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Oro-Jimenez v. Commonwealth

Supreme Court of Kentucky

October 24, 2013

Yasmany ORO-JIMENEZ, Appellant
v.
COMMONWEALTH of Kentucky, Appellee.

Page 175

Linda Roberts Horsman, Assistant Public Advocate, Counsel for Appellant.

Jack Conway, Attorney General of Kentucky, Bryan Darwin Morrow, Assistant Attorney General, Counsel for Appellee.

OPINION

VENTERS, Justice.

Appellant, Yasmany Oro-Jimenez, appeals as a matter of right, Ky. Const. ยง 110, from a judgment of the Jefferson Circuit Court, based upon jury verdicts convicting him of two counts of first-degree robbery, possession of a handgun by a convicted felon, resisting arrest, five counts of third-degree terroristic threatening, and of being a second-degree persistent felony offender (PFO).[1]

For those offenses Appellant was sentenced to a total of twenty-five years' imprisonment. On appeal, Appellant raises the following arguments: (1) reversal is required because he suffered prejudice when the trial court's voir dire procedure was not consistent with the applicable statutes and rules; (2) the trial court improperly allowed Appellant's single prior felony conviction to be used for dual purposes: once as the underlying felony that established his conviction for possession of a handgun by a convicted felon and once to establish his status as a PFO for enhancement of the robbery sentence; and (3) reversal of the penalty phase is required

Page 176

because the trial judge improperly refused to grant a mistrial after a juror had contact with a victim-witness. For the reasons set forth herein, we affirm.

I. FACTUAL AND PROCEDURAL HISTORY

Evidence presented at trial demonstrated that Appellant robbed two men at gunpoint at a Louisville apartment complex. Soon after the robbery, police apprehended Appellant with a gun in his possession and they ordered him to lie on the ground. Although he was initially compliant with police orders, Appellant soon became combative and four officers were required to restrain him. Thereafter, the stolen items were recovered from Appellant's vehicle. As he was being transported to the police station, Appellant directed derogatory remarks to the transport officer and, at the police station, he struggled and threatened to kill several police officers. After a jury trial, Appellant was convicted and sentenced as set forth above.

II. VIOLATION OF RULES FOR JURY SELECTION

Appellant first argues reversal is required because he suffered prejudice when the trial court employed a voir dire procedure that diverged from the applicable statutes and rules. At trial, the full panel of prospective jurors consisted of forty-six persons. Rather than drawing at random the number of jurors needed to fill the jury box and provide for peremptory strikes, and then conducting the voir dire examination of only those jurors, the trial court opted to begin by allowing a voir dire examination of all forty-six potential jurors. Consequently, eleven of the forty-six jurors were excused for cause, mostly by agreement between the defense counsel and the prosecutor. Of the remaining thirty-five, three were removed by random selection, so that thirty-two jurors remained. Since the trial court intended to seat a trial jury of fourteen jurors (twelve plus two extra as alternates), each side was allotted nine peremptory challenges pursuant to RCr 9.40. The Commonwealth exercised all nine of its peremptory strikes and Appellant used eight, four of which matched the Commonwealth's peremptory strikes, leaving nineteen jurors qualified to try the case. By random selection, the number was then reduced to fourteen jurors, including two undesignated alternates.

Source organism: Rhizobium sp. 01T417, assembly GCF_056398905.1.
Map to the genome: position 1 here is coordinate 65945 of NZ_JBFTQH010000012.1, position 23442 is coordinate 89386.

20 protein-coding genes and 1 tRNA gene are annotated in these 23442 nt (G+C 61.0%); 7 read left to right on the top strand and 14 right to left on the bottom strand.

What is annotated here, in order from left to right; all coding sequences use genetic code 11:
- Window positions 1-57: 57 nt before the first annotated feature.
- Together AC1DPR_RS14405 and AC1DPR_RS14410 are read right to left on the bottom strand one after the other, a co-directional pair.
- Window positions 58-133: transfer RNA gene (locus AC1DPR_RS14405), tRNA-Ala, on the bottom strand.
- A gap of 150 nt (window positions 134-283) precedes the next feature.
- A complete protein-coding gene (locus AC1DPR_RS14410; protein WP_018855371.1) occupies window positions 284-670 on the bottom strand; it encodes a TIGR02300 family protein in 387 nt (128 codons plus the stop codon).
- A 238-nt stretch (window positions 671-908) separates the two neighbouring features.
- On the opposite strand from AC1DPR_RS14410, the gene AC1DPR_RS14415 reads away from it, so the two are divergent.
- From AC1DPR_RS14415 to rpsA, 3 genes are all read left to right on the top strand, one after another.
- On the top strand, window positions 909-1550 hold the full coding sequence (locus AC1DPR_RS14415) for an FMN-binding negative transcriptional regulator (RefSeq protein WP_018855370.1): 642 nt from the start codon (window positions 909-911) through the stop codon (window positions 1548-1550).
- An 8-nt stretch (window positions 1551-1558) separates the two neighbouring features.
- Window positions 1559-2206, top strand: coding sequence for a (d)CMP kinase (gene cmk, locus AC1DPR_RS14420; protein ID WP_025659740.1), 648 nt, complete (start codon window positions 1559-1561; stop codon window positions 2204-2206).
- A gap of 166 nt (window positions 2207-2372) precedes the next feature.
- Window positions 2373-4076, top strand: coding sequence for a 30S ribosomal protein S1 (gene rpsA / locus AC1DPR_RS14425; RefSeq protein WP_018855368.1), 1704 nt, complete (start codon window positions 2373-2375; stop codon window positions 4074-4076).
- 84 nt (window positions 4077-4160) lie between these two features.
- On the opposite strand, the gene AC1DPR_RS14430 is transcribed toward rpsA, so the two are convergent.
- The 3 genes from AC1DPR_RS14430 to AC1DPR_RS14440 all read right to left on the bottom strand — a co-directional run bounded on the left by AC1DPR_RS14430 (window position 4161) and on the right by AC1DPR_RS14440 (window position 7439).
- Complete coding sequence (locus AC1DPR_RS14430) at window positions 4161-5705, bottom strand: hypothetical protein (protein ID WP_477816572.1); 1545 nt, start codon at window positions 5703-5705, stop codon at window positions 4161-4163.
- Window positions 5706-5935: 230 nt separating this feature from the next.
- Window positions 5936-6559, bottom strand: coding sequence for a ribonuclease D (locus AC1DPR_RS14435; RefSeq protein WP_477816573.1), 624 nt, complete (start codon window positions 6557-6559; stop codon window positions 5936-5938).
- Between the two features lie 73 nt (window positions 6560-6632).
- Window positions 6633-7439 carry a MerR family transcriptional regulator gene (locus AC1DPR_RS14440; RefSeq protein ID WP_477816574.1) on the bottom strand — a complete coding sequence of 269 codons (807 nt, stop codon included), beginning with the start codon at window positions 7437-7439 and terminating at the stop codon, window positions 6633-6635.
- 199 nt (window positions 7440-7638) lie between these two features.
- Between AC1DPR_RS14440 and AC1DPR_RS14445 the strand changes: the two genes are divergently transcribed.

Appellant contends that the foregoing process did not comply with our rules for jury selection, and that he was prejudiced by it. Appellant claims that the trial court's unorthodox voir dire required him and his defense counsel to observe for possible challenge all forty-six individuals, rather than the thirty-two potential jurors seated for voir dire under the conventional process. Appellant contends that the need to be attentive to an extra fourteen potential jurors might have led to his failure to use all of his peremptory strikes which, in turn, might also have deprived him of the ability to challenge the trial court's failure to strike one additional juror for cause. However, the error was not preserved by appropriate and timely action in the trial court, and so we review it only for palpable error pursuant to RCr 10.26.

RCr 9.30 through RCr 9.40, along with Part Two of the Administrative Procedures of the Court of Justice, sets forth the jury selection procedures for criminal cases in Kentucky. Brown v. Commonwealth, 313 S.W.3d 577, 596 (Ky.2010). " Under these provisions the trial court is vested with broad discretion to oversee the entire process, from summoning the venire to choosing the petit jury which actually hears and decides the case." Id. Accordingly, we review the jury selection

Page 177

procedures employed by the trial court for abuse of discretion; " that is, whether the ruling can be characterized as arbitrary, unreasonable, or contrary to sound legal principles." Id.

RCr 9.30(1)(a) articulates the rules governing the selection of jurors, providing, in pertinent part:

In a jury trial in circuit court the clerk, in open court, shall draw from the jury box sufficient names of the persons selected and summoned for jury service to compose a jury as required by law. If one or more of them is challenged, the clerk shall draw ...

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